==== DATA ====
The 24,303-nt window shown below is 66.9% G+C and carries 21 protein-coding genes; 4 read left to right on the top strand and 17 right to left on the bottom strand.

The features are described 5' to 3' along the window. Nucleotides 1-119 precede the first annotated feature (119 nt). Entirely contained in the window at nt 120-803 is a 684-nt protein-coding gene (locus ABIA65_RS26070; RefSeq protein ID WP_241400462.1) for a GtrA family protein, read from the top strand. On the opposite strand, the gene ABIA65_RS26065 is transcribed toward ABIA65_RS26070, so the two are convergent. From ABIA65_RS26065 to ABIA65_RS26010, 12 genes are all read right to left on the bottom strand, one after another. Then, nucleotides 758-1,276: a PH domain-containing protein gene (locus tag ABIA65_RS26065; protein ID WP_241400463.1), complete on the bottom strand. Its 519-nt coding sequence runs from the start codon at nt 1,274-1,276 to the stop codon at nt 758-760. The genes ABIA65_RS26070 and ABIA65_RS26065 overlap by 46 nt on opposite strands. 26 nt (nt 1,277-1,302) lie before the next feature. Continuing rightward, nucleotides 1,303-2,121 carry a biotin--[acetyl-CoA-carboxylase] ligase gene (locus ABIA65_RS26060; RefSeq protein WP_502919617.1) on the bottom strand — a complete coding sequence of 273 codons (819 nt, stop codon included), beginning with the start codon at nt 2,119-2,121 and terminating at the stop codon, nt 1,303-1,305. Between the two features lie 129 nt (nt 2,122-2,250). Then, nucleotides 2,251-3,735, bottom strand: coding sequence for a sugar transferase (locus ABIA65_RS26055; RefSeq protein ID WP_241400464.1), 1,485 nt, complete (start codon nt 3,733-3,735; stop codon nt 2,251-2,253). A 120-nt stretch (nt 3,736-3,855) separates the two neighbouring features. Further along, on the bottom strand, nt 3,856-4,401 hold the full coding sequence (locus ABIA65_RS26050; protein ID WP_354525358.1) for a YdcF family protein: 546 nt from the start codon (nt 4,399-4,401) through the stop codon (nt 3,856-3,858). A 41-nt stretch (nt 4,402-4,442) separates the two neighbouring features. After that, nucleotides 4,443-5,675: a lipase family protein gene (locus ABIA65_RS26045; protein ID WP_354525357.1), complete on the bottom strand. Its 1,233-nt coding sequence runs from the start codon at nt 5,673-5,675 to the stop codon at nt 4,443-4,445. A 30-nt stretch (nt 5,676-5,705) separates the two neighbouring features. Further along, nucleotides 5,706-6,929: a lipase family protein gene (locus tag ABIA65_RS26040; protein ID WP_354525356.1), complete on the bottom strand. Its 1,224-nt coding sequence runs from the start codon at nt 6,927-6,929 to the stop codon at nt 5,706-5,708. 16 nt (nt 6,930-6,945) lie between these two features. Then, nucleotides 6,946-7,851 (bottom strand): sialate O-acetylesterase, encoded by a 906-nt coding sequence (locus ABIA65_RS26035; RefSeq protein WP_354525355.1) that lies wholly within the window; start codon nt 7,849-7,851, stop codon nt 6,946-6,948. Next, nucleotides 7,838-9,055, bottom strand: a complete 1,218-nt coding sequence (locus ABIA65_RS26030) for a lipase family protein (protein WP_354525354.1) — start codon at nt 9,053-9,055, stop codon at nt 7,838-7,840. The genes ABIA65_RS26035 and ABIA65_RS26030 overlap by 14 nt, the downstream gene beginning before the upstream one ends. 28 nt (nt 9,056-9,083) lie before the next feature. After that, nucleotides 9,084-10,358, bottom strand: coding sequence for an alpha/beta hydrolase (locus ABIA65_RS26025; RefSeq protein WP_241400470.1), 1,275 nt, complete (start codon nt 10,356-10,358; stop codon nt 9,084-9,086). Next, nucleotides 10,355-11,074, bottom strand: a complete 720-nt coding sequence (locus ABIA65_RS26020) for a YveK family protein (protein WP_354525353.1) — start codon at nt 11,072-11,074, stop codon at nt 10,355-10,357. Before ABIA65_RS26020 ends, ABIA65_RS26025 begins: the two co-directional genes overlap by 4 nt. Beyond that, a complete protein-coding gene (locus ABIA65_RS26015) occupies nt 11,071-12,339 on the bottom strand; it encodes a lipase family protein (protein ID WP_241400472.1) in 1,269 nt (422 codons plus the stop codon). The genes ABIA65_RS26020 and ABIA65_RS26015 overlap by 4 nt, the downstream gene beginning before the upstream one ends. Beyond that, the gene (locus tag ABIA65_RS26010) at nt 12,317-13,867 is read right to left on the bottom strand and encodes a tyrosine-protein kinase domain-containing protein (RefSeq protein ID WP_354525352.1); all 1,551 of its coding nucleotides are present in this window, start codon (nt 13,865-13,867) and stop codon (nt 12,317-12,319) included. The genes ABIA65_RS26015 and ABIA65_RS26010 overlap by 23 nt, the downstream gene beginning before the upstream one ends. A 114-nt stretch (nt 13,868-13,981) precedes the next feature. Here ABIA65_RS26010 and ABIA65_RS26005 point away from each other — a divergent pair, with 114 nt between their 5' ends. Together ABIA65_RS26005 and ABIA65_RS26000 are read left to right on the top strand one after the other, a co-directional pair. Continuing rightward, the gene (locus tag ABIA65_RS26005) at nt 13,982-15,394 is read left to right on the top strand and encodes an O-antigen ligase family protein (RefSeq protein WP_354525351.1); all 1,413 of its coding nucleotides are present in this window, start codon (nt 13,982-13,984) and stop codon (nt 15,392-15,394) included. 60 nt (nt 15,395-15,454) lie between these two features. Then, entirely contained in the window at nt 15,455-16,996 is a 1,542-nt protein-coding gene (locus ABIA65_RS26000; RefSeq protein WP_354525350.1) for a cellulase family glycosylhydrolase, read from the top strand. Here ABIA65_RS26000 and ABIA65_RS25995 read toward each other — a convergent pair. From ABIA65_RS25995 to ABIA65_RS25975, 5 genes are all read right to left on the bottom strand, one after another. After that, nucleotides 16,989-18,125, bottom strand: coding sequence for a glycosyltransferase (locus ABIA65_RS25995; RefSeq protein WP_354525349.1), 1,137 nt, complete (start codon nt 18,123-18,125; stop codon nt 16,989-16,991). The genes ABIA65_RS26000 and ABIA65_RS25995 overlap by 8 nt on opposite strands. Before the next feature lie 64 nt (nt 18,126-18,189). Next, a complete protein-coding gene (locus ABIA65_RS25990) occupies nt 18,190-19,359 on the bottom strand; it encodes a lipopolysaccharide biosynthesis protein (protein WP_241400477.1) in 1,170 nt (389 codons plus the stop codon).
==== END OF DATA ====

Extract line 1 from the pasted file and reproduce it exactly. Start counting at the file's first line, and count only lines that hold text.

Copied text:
The 24,303-nt window shown below is 66.9% G+C and carries 21 protein-coding genes; 4 read left to right on the top strand and 17 right to left on the bottom strand.